The builders who rejected the cornerstone (v 7) were the leaders of the Jewish religion, the Pharisees and chief priests and scribes who rejected Jesus—the ones who crucified Him. But in his first sermon on the day of Pentecost, Peter says that all they accomplished was only what God’s “power and will had decided beforehand should happen” (Acts 4:27). And instead of getting rid of Jesus once and for all, which is what they thought they were accomplishing, Peter says that it was their rejection that actually caused Jesus, the cornerstone, to be put in place. Fulfilling God’s Word to Isaiah centuries earlier.
They, too, were on assignment for Jesus—without even knowing it.
Jesus is alive! He is still King of kings and Lord of lords. What incredibly good news this is. We live in a world where promises are everywhere: lose weight fast while eating all your favorite foods. Buy now and make no payments until 2022. Look ten years younger in three weeks. Get rich quick. We all want to take the easy way and we all think there is an easy way. This is human nature and it hasn’t change in the last 2000 years—or 10,000 years. We want everything in our lives to be both easy and effective—including our faith. We want to follow Jesus. We want to have faith, we want to be saved, but we want it to be easy.
2000 years after Peter wrote this letter, our world looks completely different from ancient Israel. We’ve managed to think of easy ways to do almost everything: from moving from one place to another, to having homes that are always the perfect temperature to cleaning ourselves to cleaning our clothes and our dishes. We can buy almost anything without ever leaving the comfort of our homes—we can even have our meals delivered directly to our door. And so if we can create time and labor-saving methods for everything else, it’s probably only natural that we should begin to think that we can do the same thing with our faith.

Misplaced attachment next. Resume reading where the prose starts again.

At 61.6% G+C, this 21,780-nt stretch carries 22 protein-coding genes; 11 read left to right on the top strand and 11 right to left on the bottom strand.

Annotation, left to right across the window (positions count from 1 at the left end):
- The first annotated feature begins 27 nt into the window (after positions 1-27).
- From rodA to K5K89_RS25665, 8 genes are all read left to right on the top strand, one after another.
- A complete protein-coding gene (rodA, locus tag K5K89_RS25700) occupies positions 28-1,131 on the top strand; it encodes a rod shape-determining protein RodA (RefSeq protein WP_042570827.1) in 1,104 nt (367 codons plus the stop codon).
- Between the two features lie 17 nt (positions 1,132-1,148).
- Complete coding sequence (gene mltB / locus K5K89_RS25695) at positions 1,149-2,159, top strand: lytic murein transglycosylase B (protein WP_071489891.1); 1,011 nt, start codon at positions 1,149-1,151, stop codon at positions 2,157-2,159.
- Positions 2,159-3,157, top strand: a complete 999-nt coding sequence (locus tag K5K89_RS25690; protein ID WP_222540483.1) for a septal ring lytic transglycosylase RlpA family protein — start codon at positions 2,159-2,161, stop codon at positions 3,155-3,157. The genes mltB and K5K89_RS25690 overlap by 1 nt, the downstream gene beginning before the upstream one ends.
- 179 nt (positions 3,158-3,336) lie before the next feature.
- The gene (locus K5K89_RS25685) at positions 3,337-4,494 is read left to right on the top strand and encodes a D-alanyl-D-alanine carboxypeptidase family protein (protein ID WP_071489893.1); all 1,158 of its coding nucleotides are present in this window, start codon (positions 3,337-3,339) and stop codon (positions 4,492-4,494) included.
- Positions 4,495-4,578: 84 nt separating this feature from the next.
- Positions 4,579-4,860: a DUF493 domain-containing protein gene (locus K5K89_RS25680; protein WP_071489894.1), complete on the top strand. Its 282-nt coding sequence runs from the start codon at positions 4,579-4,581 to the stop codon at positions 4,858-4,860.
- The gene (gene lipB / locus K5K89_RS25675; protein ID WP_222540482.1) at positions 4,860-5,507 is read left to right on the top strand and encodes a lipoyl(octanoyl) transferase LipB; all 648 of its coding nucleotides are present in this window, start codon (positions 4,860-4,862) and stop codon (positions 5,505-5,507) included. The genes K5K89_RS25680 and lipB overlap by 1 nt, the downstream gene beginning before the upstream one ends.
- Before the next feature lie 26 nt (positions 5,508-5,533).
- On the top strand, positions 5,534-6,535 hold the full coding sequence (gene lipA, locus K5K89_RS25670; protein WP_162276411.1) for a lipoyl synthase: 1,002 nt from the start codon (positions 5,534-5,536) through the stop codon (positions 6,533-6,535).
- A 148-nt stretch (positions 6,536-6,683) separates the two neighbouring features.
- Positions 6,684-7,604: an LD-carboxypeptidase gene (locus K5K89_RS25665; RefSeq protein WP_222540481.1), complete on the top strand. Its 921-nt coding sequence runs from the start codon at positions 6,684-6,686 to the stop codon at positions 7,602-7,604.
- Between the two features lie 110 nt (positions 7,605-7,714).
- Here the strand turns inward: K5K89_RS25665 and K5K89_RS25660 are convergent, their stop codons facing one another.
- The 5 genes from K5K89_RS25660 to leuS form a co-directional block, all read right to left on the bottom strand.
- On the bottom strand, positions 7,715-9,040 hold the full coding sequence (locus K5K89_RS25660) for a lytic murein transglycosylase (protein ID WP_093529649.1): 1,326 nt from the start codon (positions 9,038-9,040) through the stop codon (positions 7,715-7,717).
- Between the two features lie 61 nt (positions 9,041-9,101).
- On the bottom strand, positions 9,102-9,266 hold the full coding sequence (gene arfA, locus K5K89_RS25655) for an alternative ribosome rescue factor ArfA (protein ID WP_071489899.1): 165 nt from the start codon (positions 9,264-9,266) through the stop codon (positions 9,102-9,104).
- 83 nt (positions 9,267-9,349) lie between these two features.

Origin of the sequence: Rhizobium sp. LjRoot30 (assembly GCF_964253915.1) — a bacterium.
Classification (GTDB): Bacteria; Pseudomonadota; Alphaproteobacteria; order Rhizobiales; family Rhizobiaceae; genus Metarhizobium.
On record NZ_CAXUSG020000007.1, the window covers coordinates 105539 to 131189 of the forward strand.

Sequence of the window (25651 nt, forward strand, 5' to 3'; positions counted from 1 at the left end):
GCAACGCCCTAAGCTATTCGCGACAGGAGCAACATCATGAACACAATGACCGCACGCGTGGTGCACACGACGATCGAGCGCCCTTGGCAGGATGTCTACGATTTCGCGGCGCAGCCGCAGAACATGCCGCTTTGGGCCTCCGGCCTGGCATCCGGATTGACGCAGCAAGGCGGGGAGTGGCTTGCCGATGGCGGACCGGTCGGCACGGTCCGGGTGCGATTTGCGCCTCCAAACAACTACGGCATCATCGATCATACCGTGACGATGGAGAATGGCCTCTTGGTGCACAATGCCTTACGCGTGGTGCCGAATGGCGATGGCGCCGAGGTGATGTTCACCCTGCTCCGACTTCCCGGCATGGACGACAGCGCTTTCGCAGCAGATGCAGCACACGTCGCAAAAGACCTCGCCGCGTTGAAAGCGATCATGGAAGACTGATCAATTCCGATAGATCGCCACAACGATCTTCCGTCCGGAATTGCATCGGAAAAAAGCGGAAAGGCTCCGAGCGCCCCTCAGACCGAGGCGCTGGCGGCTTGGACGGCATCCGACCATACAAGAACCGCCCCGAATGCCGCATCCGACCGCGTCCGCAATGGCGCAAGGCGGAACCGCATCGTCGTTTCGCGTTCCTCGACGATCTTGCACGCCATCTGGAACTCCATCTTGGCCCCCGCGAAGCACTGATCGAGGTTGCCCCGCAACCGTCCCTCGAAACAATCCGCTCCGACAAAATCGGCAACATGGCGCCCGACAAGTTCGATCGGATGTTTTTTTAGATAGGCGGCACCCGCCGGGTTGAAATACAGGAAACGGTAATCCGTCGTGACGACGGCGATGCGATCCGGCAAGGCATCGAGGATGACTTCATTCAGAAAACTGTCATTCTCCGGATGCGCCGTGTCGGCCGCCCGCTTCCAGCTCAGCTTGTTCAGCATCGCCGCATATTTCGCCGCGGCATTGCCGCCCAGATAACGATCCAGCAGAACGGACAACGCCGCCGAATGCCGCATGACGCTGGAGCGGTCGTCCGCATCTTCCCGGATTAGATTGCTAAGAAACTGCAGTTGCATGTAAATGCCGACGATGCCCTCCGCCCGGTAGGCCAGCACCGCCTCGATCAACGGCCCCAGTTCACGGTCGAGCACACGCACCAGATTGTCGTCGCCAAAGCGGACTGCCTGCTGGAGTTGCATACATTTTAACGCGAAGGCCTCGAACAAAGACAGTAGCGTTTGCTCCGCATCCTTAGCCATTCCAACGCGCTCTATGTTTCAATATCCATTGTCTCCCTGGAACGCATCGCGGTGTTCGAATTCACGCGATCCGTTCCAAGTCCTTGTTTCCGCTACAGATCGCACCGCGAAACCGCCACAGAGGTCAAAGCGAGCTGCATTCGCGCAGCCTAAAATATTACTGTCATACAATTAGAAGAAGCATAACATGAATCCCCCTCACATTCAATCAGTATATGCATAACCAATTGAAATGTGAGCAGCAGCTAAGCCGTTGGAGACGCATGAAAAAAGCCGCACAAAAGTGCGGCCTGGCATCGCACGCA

But, unlike almost everything else in our world, the way to heaven has not changed at all in 2000 years. It hasn’t become any easier—but really, it’s good news that it hasn’t changed. It’s good news that even in an ever-changing world, our God doesn’t change—He is the same yesterday, today and forever. When He promises that we have been born again of imperishable seed, we can depend on that. When He promises that those of us who are growing up into salvation are “like living stones being built up as a spiritual house,” we can depend on that.
When He says that we are a people, we can depend on that. We’re not in this alone—ever. And we’re not just a people—we’re a people of God’s “own possession.” Chosen by God “that you may proclaim the excellencies of him who called you out of darkness into his marvelous light” (I Peter 2:10).
What has God called you to do? First, He’s called you to know Him—not just know a lot of things about Him, but to really know Him. To know Him the way Peter came to know Jesus. We do this the same way Peter did—by listening to, or reading, His Word. Then we’re called to live according to that Word, to be obedient to whatever God calls us to do.
To be on assignment for Jesus. To grow up into salvation.
Baby Ben has a big brother, Lucas. And Lucas adores his baby brother. He’s continually trying to teach him new things. He knows how much Ben doesn’t know yet, he knows how many good things are waiting for him to experience—and he wants him to be able to experience them all.
This is how God wants us to look at those people around us who have not yet had the opportunity to “taste that the Lord is good.”
When has this ever been more important? We’re living in the midst of uncertainty—uncertainty about everything. We wonder if it’s safe for us to go to work if we still have work to go to? If we don’t, will we be able to go back to work at some point? Will we still have a job? Will our children be able to go back to school? Will there be food in the grocery stores next month? Will we get sick? Will we die?
People are anxious and afraid as a result of all this uncertainty. But you and I don’t have to be anxious. We know the future—whether we get there today or tomorrow or in forty years, it’s unchanging. We know that God—and God alone–holds our future in His hands. If it’s not God’s plan for us to die today or tomorrow, it’s not going to happen. Life is not just some random set of events. We know that God has everything under control—we know, just as surely as Peter knew all those years ago, that God is with us. Right here and right now. That no matter what’s going on, He’s right here with us in the middle of it all. And because He is—because we have tasted that He is good—we can have peace.
Isn’t that something we should be sharing with all those anxious, frightened people out there? Could it be, that right now, that’s the assignment that God is calling us to be on?